Central New York Native Takes Roundabout Path to Becoming a Sister of St. Francis of the Neumann Communities
On Mother’s Day, Sister Patricia Schofield of Honolulu, Hawaii will spend the day celebrating with her son Joe and his family. Joe is just one of Sister Patricia’s eight children, 6 grandchildren and 15 great grandchildren.
The woman affectionately called “Sister Mom” by both family and friends took a roundabout path to become a Sister of St. Francis of the Neumann Communities. But Sister Patricia says God was preparing her for this destination throughout her life’s journey.
Patricia says God first called her to religious life when she was just eight years old and a third grader in Utica, New York. When she turned 16, Patricia volunteered her time at St. Elizabeth’s Hospital in Utica, where she delivered newspapers and visited with patients. Here, she met many members of the Sisters of St. Francis of the Neumann Communities, and walked in the footsteps of St. Marianne Cope, the Franciscan sister who had founded the hospital more than a century earlier.
At age 17, Patricia entered the Daughters of Charity in Emmitsburg, Maryland. Yet, her time with the sisters was short-lived. “What I didn’t know at 17 was why I needed to be in the world, but not of it,” explains Sister Patricia. “I told the Lord I’d be back, although my return took a long time, God certainly made sure I did [come back].”
She went on to marry and raise her family, modeling her ability to love and support her children unconditionally after God’s unconditional love for her. “My love for them enabled me to give them the freedom to grow and find out who they are,” she says. “Now that they are older, they thank me for this.”
Patricia and her family attended Mass at several parishes where the Sisters of St. Francis served as teachers. Drawn to the Franciscan way of life, God led her to become part of the Secular Franciscan Order, a community of Catholic men and women who pattern their lives after Christ in the spirit of St. Francis of Assisi. She then went on to become a lay Franciscan Associate of the Sisters of St. Francis of the Neumann Communities, sharing in the mission of the sisters while maintaining her lifestyle.
In 1997, Patricia realized her dream of becoming a Catholic sister was still within reach. She was part of the Franciscans in Action volunteer service program, working with the elderly and disadvantaged in David, Kentucky when she met a woman who had formerly been married, and presently was in religious formation, the process of preparing for taking religious vows.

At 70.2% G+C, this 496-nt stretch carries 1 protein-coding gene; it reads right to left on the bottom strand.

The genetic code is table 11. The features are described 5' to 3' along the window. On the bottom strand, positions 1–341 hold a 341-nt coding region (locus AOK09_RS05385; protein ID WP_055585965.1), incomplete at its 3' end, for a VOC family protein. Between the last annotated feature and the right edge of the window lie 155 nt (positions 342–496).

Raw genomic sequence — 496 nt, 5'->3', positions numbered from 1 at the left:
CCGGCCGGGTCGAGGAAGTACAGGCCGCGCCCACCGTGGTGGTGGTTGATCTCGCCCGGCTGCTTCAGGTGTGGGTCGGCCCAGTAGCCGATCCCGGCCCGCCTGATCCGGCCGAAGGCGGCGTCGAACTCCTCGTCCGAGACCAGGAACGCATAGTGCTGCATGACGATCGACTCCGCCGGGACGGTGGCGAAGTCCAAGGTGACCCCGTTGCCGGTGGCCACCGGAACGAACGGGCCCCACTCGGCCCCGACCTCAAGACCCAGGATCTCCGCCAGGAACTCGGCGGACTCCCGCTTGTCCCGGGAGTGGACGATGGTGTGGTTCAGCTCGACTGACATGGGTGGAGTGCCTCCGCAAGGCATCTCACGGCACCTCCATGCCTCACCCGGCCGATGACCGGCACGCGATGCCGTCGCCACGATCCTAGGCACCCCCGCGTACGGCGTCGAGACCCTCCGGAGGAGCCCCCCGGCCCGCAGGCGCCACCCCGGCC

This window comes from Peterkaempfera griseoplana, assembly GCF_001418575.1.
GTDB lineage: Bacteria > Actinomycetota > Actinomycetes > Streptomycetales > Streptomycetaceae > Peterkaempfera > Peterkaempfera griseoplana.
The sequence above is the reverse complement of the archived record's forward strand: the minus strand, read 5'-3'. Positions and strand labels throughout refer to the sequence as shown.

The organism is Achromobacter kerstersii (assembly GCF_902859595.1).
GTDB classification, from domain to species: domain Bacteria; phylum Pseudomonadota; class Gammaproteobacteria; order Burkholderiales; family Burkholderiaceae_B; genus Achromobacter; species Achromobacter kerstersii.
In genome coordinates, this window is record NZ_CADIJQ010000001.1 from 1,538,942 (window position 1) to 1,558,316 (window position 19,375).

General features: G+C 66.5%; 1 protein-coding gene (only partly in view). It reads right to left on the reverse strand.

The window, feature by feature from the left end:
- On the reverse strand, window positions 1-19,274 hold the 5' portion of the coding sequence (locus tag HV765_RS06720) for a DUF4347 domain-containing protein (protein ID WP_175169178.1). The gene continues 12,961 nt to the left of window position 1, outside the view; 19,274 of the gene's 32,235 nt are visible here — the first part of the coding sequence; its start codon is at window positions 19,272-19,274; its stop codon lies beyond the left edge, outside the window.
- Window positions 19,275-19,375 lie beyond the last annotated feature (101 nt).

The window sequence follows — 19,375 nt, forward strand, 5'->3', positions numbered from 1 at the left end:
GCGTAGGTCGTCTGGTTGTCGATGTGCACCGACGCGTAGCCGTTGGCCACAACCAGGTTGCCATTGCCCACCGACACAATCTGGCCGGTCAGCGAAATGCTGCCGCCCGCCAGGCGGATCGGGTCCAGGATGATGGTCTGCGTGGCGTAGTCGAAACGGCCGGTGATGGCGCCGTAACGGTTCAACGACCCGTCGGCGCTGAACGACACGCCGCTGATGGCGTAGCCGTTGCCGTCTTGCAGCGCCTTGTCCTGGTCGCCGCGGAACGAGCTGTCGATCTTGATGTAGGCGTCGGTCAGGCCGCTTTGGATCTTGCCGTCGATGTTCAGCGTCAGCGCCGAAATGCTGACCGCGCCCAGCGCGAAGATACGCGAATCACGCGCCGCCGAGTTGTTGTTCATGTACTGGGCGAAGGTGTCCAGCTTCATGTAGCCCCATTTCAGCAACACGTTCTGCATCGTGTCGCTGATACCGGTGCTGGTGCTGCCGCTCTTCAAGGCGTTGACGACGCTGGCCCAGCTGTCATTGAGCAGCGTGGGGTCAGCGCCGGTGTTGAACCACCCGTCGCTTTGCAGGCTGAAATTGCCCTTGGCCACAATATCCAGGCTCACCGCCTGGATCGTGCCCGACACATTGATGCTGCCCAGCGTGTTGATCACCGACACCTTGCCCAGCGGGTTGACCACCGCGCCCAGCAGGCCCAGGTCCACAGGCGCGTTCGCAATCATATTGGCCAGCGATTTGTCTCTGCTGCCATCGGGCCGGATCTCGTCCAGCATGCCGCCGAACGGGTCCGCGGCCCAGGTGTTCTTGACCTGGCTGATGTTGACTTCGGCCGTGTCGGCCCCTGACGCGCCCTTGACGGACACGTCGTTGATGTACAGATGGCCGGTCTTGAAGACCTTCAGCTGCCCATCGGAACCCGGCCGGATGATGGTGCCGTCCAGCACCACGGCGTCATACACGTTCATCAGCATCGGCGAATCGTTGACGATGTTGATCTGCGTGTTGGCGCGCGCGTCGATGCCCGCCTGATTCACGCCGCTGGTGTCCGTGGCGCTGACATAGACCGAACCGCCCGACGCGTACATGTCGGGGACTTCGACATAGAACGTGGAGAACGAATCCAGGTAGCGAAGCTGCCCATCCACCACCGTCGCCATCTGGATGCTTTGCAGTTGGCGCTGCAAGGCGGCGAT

So in 1998, after teaching for 30 years in the Utica public school system, raising her children, saving money to pay for her youngest daughter’s college tuition, and paying off all of her bills, Patricia entered the Sisters of St. Francis of the Neumann Communities at the age of 53. She gave most of her material possessions to her children and presented them with gifts of money for her future grandchildren. “My children were happy for me and knew this was where I belonged,” she says.
While in formation, she began serving as pastoral minister at St. Joseph’s Hospital Health System in Syracuse, New York, a sponsored ministry of the Sisters of St. Francis. In addition, she attended the Franciscan Church of the Assumption in Syracuse where Mother Marianne professed her final vows.
Then in 2004 with all of her children by her side, Patricia professed her final vows. Each child had a unique role in the ceremony, and both her parents and in-laws were in attendance.
Two years later, God called Sister Patricia to serve in Honolulu, Hawaii. Like Mother Marianne who responded to God’s call to care for those who were outcasts in Hawaii more than a century ago, Sister Patricia said “yes.”
Today, as a chaplain ministering to the sick and dying at St. Francis Hospice “I minister to the outcast of society as well as those who are very vulnerable because of sickness during their life’s final journey,” she says. “As a mom and a sister, I bring compassion to others and advocate for them,” she says.
Sister Patricia says the sum of her life experiences have given her a unique ability to empathize with others. “I have been through divorce, getting annulments and I had a brother die of AIDS, which helps me to personally relate to people who are going through these things themselves,” she says.
With her children living across the U.S., Sister Patricia uses social media to keep in touch. In 2009, her daughter and sister visited her to help her celebrate her success after earning a master’s degree in pastoral theology.
Sister Patricia also serves as regional director for the Franciscan Associate program and is part of the congregation’s vocations team. “To be a Franciscan sister is to be in relationship with all creation and to bring God’s love and the Franciscan spirit to all I encounter,” she says.
“Becoming a mother makes you the mother of all children. From now on each wounded, abandoned, frightened child is yours. … You long to comfort all who are desolate.” – Charlotte Gray